28 July 2011

Alarm Bells

I hate it when there are alarm bells going off in my brain about someone and I can't quite place why or what the problem is, or therefore, and perhaps most important, what the hell I should do about it.

I have somehow managed to become entrenched in such a situation and, if you hadn't guessed, am failing to manage to extricate myself. [Insert disgruntled emoticons here...]

These are the details, without going into... overmuch detail. (erm... ha.)

I have this "friend"... OK, "acquaintance" would be much more congruent with reality, but I think she considers me to be in her "friend" category as she probably considers everyone she's known for more than 5 minutes to be a "friend". (Yes. One of those.) I met her through work and got sucked into an outside work thing that she's doing and.... well.... I want out, because she's actually really fucking crazy.

Worse, in a way, she's supposed to be teaching me something -- something fairly important to me and something I've wanted to learn for a long, long time -- and over the past several weeks/months, I've come to the conclusion that she's completely incompetent as a teacher.

Teaching is hard. I know this. I've done it. And unless you put some serious thought and effort into constructing an effective lesson, you suck and you suck hard. She spouts the party line without thinking about it and that sort of laziness just pisses me off on principle.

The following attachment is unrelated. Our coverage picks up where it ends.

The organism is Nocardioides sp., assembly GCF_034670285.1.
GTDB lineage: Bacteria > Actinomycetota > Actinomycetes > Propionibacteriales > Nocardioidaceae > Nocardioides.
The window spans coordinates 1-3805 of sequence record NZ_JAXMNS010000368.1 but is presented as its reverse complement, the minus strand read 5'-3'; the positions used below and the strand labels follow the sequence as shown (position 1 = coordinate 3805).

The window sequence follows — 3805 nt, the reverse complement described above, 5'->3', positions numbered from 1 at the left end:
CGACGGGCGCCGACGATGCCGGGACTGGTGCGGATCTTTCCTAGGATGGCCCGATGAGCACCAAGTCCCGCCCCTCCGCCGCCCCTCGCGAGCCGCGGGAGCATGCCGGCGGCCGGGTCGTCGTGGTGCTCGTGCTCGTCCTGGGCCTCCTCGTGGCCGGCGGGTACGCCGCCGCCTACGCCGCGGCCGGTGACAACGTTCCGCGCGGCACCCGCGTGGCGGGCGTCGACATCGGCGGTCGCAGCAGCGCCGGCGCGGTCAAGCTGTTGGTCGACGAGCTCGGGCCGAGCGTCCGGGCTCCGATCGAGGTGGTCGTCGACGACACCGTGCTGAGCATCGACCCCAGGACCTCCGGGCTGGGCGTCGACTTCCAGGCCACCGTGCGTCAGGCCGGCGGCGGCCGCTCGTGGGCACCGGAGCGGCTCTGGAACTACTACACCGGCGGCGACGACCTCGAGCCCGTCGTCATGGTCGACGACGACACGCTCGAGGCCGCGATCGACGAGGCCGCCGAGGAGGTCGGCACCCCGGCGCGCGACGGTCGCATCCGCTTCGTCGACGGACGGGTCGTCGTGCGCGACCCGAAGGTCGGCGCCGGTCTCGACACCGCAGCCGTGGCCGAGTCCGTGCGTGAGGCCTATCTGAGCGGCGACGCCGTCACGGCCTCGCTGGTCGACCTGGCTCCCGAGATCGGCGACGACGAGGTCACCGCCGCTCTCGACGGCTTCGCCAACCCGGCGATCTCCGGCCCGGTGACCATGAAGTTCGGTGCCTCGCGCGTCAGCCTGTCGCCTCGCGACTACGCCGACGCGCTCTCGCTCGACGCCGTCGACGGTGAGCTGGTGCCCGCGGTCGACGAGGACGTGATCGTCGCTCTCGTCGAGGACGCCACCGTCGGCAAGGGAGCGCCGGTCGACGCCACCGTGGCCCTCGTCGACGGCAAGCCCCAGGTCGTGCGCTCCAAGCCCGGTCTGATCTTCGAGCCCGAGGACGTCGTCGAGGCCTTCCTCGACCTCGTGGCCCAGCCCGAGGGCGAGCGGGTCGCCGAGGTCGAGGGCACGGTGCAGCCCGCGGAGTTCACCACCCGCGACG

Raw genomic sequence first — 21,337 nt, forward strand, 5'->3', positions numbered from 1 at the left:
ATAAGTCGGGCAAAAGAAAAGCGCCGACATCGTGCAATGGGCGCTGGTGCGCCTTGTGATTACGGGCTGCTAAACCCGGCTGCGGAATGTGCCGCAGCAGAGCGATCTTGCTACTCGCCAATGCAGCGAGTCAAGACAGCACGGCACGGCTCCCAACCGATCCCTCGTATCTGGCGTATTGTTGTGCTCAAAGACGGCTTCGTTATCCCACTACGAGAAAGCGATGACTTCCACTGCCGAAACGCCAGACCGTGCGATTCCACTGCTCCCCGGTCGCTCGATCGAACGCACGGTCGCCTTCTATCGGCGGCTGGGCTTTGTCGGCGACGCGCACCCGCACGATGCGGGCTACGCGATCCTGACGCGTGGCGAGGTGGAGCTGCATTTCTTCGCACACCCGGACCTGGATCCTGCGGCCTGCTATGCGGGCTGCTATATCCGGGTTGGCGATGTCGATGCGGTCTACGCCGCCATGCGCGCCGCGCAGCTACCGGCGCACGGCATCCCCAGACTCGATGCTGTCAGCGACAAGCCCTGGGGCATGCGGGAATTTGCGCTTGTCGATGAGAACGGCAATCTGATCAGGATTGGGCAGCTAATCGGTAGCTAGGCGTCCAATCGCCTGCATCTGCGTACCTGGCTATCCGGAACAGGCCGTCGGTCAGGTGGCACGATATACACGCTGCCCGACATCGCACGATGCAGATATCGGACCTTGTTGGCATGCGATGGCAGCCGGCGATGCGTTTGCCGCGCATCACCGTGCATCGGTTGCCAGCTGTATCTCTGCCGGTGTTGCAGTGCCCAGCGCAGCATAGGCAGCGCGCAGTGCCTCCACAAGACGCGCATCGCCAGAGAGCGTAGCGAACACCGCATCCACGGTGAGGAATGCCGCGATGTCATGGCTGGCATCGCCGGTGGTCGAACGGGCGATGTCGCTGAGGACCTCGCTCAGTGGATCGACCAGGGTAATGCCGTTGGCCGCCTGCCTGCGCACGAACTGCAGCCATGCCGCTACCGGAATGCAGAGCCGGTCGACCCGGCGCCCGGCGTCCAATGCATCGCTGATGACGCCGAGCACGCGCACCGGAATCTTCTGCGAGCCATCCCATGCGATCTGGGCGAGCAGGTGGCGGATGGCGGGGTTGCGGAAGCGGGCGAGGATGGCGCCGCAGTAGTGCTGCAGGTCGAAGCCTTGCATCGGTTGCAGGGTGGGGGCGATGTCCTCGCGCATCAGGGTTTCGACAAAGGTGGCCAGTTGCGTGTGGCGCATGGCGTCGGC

So. Here I am, stuck, and unable to think of a graceful way out that doesn't involve hurting feelings and/or destroying an already (I suspect) fragile sense of self worth/confidence/esteem and starting to realize that I really, really, really need to and soon.

Thus, I am torn between wanting to help her get better at what she sucks at and having NO desire whatsoever to be her guinea pig, my natural tendency to want to be helpful and my other natural tendency to be brutally, horrifically honest, and my deeply ingrained sense of loyalty and my extreme intolerance of inefficiency.

Blarg. Sucks to be me this month. :/

23 February 2011


I like my space.

I like it red and dark, quiet, because there is no one else here to speak, loud, because I have the music up as far as it will go, messy, because my children have been here, clean, because they've gone again.

I like the way the stain on the bookcases I bought matches the stain of the wood on the floors. I like the way my books look when they're out of their boxes. I like the things I nailed to the walls wherever I wanted to without having to ask anybody if it was OK to put them there.

I like having no TV and a good espresso machine and excellent beer and my clothes put away. I like that I fixed the doorbell by myself and rearranged the den four times before I was happy with it.

I like that I'm here by myself but not lonely. I like it a lot.


30 January 2011


Someone sent me a thing Ann Landers said -- about people who drown their sorrows forgetting that sorrow knows how to swim.

It made me laugh.

Yeah, I know. It wasn't meant to. But I'm a bitchin' swimmer. Way better than sorrow ever hoped to be. Way better.

No, seriously. I am.

I get suffering. I've been there: